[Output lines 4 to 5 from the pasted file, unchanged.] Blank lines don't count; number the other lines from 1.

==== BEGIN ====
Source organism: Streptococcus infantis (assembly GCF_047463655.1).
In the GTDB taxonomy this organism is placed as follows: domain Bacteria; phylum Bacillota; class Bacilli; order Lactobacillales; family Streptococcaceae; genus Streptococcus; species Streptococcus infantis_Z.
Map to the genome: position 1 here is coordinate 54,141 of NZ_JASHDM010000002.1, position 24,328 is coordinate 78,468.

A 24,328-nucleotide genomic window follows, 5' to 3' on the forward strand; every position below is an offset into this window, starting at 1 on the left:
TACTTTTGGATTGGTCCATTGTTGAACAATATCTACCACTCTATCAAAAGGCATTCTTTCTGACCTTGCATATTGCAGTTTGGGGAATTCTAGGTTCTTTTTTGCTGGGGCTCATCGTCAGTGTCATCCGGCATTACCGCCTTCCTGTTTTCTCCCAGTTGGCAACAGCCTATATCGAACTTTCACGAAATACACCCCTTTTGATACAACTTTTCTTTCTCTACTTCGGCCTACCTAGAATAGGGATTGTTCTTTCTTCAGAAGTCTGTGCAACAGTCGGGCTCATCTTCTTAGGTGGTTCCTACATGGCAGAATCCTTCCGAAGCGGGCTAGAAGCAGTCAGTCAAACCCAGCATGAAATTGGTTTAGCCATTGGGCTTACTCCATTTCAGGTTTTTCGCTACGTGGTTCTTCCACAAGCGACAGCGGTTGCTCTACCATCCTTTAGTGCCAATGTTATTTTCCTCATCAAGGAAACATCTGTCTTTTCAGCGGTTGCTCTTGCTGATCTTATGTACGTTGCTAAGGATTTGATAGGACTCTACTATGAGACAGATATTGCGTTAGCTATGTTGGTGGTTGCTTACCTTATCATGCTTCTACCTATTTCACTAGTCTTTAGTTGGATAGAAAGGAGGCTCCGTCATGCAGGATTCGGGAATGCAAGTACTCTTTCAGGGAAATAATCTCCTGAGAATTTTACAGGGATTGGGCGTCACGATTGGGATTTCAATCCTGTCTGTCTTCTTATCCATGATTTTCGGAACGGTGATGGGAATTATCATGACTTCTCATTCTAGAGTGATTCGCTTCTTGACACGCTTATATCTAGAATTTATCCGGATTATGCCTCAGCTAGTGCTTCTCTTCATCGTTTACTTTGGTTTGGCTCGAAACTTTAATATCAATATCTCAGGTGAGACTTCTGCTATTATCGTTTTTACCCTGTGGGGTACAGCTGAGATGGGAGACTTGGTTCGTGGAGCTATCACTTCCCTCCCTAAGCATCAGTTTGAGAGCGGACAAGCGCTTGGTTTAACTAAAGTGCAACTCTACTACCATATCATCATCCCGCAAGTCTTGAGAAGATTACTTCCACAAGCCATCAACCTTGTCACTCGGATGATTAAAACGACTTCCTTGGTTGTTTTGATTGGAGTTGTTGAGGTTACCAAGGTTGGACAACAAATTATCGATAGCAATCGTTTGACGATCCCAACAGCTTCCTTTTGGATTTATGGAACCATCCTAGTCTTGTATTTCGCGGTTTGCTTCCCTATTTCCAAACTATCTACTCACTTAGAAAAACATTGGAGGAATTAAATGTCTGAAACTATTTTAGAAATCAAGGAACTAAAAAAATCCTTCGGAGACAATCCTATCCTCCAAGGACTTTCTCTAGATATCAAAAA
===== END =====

A 24,328-nucleotide genomic window follows, 5' to 3' on the forward strand; every position below is an offset into this window, starting at 1 on the left:
TACTTTTGGATTGGTCCATTGTTGAACAATATCTACCACTCTATCAAAAGGCATTCTTTCTGACCTTGCATATTGCAGTTTGGGGAATTCTAGGTTCTTTTTTGCTGGGGCTCATCGTCAGTGTCATCCGGCATTACCGCCTTCCTGTTTTCTCCCAGTTGGCAACAGCCTATATCGAACTTTCACGAAATACACCCCTTTTGATACAACTTTTCTTTCTCTACTTCGGCCTACCTAGAATAGGGATTGTTCTTTCTTCAGAAGTCTGTGCAACAGTCGGGCTCATCTTCTTAGGTGGTTCCTACATGGCAGAATCCTTCCGAAGCGGGCTAGAAGCAGTCAGTCAAACCCAGCATGAAATTGGTTTAGCCATTGGGCTTACTCCATTTCAGGTTTTTCGCTACGTGGTTCTTCCACAAGCGACAGCGGTTGCTCTACCATCCTTTAGTGCCAATGTTATTTTCCTCATCAAGGAAACATCTGTCTTTTCAGCGGTTGCTCTTGCTGATCTTATGTACGTTGCTAAGGATTTGATAGGACTCTACTATGAGACAGATATTGCGTTAGCTATGTTGGTGGTTGCTTACCTTATCATGCTTCTACCTATTTCACTAGTCTTTAGTTGGATAGAAAGGAGGCTCCGTCATGCAGGATTCGGGAATGCAAGTACTCTTTCAGGGAAATAATCTCCTGAGAATTTTACAGGGATTGGGCGTCACGATTGGGATTTCAATCCTGTCTGTCTTCTTATCCATGATTTTCGGAACGGTGATGGGAATTATCATGACTTCTCATTCTAGAGTGATTCGCTTCTTGACACGCTTATATCTAGAATTTATCCGGATTATGCCTCAGCTAGTGCTTCTCTTCATCGTTTACTTTGGTTTGGCTCGAAACTTTAATATCAATATCTCAGGTGAGACTTCTGCTATTATCGTTTTTACCCTGTGGGGTACAGCTGAGATGGGAGACTTGGTTCGTGGAGCTATCACTTCCCTCCCTAAGCATCAGTTTGAGAGCGGACAAGCGCTTGGTTTAACTAAAGTGCAACTCTACTACCATATCATCATCCCGCAAGTCTTGAGAAGATTACTTCCACAAGCCATCAACCTTGTCACTCGGATGATTAAAACGACTTCCTTGGTTGTTTTGATTGGAGTTGTTGAGGTTACCAAGGTTGGACAACAAATTATCGATAGCAATCGTTTGACGATCCCAACAGCTTCCTTTTGGATTTATGGAACCATCCTAGTCTTGTATTTCGCGGTTTGCTTCCCTATTTCCAAACTATCTACTCACTTAGAAAAACATTGGAGGAATTAAATGTCTGAAACTATTTTAGAAATCAAGGAACTAAAAAAATCCTTCGGAGACAATCCTATCCTCCAAGGACTTTCTCTAGATATCAAAAA